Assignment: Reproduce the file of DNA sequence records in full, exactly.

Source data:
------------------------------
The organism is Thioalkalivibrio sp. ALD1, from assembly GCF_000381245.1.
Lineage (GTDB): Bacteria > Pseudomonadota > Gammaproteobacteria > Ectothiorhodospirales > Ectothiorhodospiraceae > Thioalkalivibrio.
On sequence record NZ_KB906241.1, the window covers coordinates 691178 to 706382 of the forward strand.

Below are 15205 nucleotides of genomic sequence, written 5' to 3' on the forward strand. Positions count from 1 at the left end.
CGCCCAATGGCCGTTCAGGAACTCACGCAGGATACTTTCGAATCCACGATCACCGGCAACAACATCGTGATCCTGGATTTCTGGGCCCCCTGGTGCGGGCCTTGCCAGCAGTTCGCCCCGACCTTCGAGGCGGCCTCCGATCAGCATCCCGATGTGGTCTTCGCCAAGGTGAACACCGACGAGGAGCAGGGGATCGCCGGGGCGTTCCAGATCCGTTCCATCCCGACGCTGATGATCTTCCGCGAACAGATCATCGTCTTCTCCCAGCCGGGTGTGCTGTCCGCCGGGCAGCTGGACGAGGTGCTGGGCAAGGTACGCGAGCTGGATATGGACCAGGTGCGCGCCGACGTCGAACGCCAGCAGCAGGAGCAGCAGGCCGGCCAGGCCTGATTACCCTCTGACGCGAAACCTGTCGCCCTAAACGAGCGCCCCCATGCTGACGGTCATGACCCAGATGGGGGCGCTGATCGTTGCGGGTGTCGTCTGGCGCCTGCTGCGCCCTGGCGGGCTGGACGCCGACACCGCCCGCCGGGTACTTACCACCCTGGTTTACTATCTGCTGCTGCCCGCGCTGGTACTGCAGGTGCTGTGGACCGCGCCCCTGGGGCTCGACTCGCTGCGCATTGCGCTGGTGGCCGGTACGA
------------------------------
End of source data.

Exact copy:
The organism is Thioalkalivibrio sp. ALD1, from assembly GCF_000381245.1.
Lineage (GTDB): Bacteria > Pseudomonadota > Gammaproteobacteria > Ectothiorhodospirales > Ectothiorhodospiraceae > Thioalkalivibrio.
On sequence record NZ_KB906241.1, the window covers coordinates 691178 to 706382 of the forward strand.

Below are 15205 nucleotides of genomic sequence, written 5' to 3' on the forward strand. Positions count from 1 at the left end.
CGCCCAATGGCCGTTCAGGAACTCACGCAGGATACTTTCGAATCCACGATCACCGGCAACAACATCGTGATCCTGGATTTCTGGGCCCCCTGGTGCGGGCCTTGCCAGCAGTTCGCCCCGACCTTCGAGGCGGCCTCCGATCAGCATCCCGATGTGGTCTTCGCCAAGGTGAACACCGACGAGGAGCAGGGGATCGCCGGGGCGTTCCAGATCCGTTCCATCCCGACGCTGATGATCTTCCGCGAACAGATCATCGTCTTCTCCCAGCCGGGTGTGCTGTCCGCCGGGCAGCTGGACGAGGTGCTGGGCAAGGTACGCGAGCTGGATATGGACCAGGTGCGCGCCGACGTCGAACGCCAGCAGCAGGAGCAGCAGGCCGGCCAGGCCTGATTACCCTCTGACGCGAAACCTGTCGCCCTAAACGAGCGCCCCCATGCTGACGGTCATGACCCAGATGGGGGCGCTGATCGTTGCGGGTGTCGTCTGGCGCCTGCTGCGCCCTGGCGGGCTGGACGCCGACACCGCCCGCCGGGTACTTACCACCCTGGTTTACTATCTGCTGCTGCCCGCGCTGGTACTGCAGGTGCTGTGGACCGCGCCCCTGGGGCTCGACTCGCTGCGCATTGCGCTGGTGGCCGGTACGA